12. Schroeder H, Weber M, Meyer DR, et al. Low-dose paclitaxel-coated versus uncoated percutaneous transluminal balloon angioplasty for femoropopliteal peripheral artery disease: one-year results of the ILLUMENATE European randomized clinical trial (randomized trial of a novel paclitaxel-coated percutaneous angioplasty balloon). Circulation. 2017;135:2227-2236. doi: 10.1161/CIRCULATIONAHA.116.026493
13. Bausback Y, Willfort-Ehringer A, Sievert H, et al. Six-month results from the initial randomized study of the ranger paclitaxel-coated balloon in the femoropopliteal segment. J Endovasc Ther. 2017;24:459-467. doi: 10.1177/1526602817710770
14. Tepe G, Laird J, Schneider P, et al. Drug-coated balloon versus standard percutaneous transluminal angioplasty for the treatment of superficial femoral and popliteal peripheral artery disease: 12-month results from the IN.PACT SFA randomized trial. Circulation. 2015;131:495-502. doi: 10.1161/CIRCULATIONAHA.114.011004
15. Krishnan P, Faries P, Niazi K, et al. Stellarex drug-coated balloon for treatment of femoropopliteal disease: twelve-month outcomes from the randomized ILLUMENATE pivotal and pharmacokinetic studies. Circulation. 2017;136:1102-1113. doi: 10.1161/CIRCULATIONAHA.117.028893
16. Rosenfield K, Jaff MR, White CJ, et al. Trial of a paclitaxel-coated balloon for femoropopliteal artery disease. N Engl J Med. 2015;373:145-153. doi: 10.1056/NEJMoa1406235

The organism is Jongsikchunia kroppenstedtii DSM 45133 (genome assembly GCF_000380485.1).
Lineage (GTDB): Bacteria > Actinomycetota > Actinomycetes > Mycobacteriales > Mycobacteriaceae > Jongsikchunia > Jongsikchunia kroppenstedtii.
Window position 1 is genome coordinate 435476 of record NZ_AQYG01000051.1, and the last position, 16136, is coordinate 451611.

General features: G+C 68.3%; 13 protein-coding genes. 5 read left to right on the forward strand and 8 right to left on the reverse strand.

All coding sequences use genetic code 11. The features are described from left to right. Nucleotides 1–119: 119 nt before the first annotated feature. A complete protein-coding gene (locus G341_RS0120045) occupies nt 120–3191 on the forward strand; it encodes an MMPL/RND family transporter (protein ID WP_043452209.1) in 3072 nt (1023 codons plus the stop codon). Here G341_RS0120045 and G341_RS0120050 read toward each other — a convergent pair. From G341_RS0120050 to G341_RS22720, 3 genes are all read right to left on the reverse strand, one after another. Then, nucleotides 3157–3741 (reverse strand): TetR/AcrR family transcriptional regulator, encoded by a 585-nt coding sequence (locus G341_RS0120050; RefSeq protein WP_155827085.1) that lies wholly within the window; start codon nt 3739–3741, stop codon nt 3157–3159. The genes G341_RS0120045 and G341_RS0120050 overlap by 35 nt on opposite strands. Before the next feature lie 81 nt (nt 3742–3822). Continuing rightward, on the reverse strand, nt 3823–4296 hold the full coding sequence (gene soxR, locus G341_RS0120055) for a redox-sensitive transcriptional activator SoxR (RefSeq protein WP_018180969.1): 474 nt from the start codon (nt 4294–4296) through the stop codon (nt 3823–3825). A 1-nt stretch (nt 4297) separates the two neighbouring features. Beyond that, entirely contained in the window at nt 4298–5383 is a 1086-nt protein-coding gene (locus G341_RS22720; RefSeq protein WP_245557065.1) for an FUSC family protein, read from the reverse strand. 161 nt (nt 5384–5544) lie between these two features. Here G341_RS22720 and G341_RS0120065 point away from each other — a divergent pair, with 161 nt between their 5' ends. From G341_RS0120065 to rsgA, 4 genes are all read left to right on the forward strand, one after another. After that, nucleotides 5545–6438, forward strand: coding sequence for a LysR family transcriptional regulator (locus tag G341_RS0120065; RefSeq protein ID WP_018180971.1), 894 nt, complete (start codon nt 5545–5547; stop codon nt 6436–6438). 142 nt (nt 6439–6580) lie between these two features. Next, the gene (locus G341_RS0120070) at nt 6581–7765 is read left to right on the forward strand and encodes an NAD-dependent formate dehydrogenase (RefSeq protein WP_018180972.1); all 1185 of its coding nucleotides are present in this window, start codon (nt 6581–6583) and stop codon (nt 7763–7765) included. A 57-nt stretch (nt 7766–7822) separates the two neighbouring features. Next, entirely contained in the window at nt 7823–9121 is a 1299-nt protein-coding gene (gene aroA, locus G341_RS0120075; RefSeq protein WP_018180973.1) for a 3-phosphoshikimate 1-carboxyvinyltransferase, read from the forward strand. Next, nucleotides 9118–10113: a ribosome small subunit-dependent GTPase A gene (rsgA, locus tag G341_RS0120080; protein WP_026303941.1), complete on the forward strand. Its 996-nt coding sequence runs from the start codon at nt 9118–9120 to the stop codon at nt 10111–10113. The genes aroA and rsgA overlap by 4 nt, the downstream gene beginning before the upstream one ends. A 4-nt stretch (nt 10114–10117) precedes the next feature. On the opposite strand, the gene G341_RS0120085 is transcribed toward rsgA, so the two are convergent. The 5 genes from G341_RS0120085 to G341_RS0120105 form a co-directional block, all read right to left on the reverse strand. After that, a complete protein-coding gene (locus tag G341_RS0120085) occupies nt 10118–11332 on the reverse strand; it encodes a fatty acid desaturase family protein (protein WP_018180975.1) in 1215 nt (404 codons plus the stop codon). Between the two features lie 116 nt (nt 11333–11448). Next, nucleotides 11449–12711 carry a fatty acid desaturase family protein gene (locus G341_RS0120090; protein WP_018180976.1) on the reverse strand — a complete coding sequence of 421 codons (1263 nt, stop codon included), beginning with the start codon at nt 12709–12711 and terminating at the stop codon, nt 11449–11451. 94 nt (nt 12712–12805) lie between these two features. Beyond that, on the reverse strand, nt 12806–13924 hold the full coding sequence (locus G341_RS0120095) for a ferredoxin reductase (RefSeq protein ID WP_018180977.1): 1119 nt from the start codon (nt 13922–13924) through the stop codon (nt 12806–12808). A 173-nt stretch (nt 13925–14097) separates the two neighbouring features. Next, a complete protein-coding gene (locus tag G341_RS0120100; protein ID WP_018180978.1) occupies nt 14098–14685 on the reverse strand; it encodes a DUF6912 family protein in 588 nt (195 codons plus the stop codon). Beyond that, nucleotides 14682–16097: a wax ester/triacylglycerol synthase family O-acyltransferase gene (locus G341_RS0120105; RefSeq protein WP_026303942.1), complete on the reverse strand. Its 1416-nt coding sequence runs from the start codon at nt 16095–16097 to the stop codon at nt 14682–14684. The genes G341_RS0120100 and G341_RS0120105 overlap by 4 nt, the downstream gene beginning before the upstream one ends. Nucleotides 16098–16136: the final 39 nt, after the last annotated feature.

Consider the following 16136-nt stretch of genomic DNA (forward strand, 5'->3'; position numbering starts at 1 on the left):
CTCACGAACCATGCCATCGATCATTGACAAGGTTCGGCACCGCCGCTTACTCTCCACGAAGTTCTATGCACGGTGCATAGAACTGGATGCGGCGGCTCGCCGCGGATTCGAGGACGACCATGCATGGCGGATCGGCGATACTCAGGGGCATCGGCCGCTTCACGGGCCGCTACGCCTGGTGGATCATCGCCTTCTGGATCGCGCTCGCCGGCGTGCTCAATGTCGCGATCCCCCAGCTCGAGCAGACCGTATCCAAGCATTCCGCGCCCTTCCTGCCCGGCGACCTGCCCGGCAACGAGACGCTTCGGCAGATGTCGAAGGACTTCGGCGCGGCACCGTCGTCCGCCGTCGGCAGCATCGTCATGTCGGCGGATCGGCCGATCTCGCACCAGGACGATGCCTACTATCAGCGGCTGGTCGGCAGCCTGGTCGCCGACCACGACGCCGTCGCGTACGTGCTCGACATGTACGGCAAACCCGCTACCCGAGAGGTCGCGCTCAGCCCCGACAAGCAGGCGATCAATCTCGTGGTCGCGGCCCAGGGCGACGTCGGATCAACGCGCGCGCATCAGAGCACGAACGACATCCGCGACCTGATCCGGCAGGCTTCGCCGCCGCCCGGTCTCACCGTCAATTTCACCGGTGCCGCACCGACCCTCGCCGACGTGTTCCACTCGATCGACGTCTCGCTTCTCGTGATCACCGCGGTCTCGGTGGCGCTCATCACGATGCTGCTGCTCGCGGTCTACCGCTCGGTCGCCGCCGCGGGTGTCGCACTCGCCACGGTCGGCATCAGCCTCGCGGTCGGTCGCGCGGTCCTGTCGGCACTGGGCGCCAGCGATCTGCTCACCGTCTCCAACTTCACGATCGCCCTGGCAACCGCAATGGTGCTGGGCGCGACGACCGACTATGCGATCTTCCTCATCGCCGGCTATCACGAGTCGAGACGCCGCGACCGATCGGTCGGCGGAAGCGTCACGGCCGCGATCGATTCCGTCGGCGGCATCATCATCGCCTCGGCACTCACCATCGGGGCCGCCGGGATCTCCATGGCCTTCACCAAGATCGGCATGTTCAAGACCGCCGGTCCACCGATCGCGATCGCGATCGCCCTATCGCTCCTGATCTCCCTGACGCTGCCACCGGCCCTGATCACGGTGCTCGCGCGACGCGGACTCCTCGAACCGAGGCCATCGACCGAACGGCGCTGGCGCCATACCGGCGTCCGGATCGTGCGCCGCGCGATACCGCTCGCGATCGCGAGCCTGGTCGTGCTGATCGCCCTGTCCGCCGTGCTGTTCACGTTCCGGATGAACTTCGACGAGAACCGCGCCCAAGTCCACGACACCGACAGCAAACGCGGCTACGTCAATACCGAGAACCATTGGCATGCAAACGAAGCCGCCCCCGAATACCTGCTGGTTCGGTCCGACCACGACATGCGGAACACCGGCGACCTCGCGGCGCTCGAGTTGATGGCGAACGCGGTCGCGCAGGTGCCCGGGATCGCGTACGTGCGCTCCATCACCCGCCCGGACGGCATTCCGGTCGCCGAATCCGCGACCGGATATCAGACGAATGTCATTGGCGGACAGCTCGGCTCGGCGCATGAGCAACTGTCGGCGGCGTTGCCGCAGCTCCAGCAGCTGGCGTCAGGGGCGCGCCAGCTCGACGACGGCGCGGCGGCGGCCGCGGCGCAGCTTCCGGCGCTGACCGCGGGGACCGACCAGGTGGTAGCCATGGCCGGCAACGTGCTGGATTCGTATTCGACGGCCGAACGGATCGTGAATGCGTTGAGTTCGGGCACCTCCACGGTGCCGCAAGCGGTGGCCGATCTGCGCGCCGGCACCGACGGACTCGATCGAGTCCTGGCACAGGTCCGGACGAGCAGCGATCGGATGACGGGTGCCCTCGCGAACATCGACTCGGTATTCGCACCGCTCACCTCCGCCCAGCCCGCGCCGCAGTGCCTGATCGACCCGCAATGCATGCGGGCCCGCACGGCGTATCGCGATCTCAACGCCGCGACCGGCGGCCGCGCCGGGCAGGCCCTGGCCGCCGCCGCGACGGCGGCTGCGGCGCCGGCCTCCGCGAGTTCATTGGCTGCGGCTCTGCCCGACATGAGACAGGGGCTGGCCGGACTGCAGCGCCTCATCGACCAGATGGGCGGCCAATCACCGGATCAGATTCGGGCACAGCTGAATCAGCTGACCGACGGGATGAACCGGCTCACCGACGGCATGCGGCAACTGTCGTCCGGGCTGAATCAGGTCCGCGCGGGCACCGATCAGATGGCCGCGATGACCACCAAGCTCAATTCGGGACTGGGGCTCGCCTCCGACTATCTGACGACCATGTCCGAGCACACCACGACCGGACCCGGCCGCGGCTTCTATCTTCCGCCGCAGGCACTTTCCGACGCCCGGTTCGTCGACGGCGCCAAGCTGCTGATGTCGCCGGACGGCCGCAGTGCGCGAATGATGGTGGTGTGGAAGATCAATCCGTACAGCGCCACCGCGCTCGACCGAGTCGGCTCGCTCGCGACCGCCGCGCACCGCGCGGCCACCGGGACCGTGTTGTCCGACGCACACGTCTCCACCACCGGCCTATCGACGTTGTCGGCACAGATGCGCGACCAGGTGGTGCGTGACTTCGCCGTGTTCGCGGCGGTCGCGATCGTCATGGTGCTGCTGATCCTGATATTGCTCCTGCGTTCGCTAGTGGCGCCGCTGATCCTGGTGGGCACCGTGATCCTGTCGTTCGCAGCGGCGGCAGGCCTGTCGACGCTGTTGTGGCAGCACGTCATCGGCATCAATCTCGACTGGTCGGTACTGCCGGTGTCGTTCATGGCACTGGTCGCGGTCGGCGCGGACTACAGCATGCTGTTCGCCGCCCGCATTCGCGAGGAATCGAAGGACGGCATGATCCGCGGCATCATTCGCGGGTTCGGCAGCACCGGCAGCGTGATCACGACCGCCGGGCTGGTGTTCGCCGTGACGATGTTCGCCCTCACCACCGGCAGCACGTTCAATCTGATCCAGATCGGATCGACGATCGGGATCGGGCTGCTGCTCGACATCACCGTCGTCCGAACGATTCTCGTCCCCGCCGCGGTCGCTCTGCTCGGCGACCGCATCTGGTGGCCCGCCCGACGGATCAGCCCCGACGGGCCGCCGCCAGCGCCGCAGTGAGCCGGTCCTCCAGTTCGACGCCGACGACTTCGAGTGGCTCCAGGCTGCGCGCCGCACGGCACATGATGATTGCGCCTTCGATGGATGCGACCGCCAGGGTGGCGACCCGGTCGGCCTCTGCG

17. Tepe G, Gögebakan Ö, Redlich U, et al. Angiographic and clinical outcomes after treatment of femoro-popliteal lesions with a novel paclitaxel-matrix-coated balloon catheter. Cardiovasc Intervent Radiol. 2017;40:1535-1544. doi: 10.1007/s00270-017-1713-2
18. Müller-Hülsbeck S, Keirse Koen, Zeller T, et al. Twelve-month results from the MAJESTIC trial of the Eluvia paclitaxel-eluting stent for treatment of obstructive femoropopliteal disease. Endovasc Ther. 2016;23:701-707. doi: 10.1177/1526602816650206
19. Dake MD, Ansel GM, Jaff MR, et al. Paclitaxel-eluting stents show superiority to balloon angioplasty and bare metal stents in femoropopliteal disease: twelve-month Zilver PTX randomized study results. Circ Cardiovasc Interv. 2011;4:495-504. doi: 10.1161/CIRCINTERVENTIONS.111.962324
20. Yokoi H, Ohki T, Kichikawa K, et al. Zilver PTX post-market surveillance study of paclitaxel-eluting stents for treating femoropopliteal artery disease in Japan: 12-month results. JACC Cardiovasc Interv. 2016;9:271-277. doi: 10.1016/j.jcin.2015.09.035
21. Gray WA, Keirse K, Soga Y, et al. A polymer-coated, paclitaxel-eluting stent (Eluvia) versus a polymer-free, paclitaxel-coated stent (Zilver PTX) for endovascular femoropopliteal intervention (IMPERIAL): a randomised, non-inferiority trial. Lancet. 2018;392:1541-1551. doi: 10.1016/S0140-6736(18)32262-1
22. Deloose K. BIOLUX 4EVER: combining Passeo-18 Lux DCB and Pulsar-18 BMS: 12-month results of full cohort. Presented at LINC; January 30-February 2, 2018; Leipzig, Germany.
23. Mwipatayi P. Self-expanding nitinol stents combined with DCB: 12-month follow-up of the DEBAS study. Presented at LINC; January 27-31, 2015; Leipzig, Germany.
24. Deloose K. TINTIN study: Final 12–month data with the combination of Luminor DCB+SX stent in TASC C and D lesions. Presented at LINC; January 28-30, 2020; Leipzig, Germany.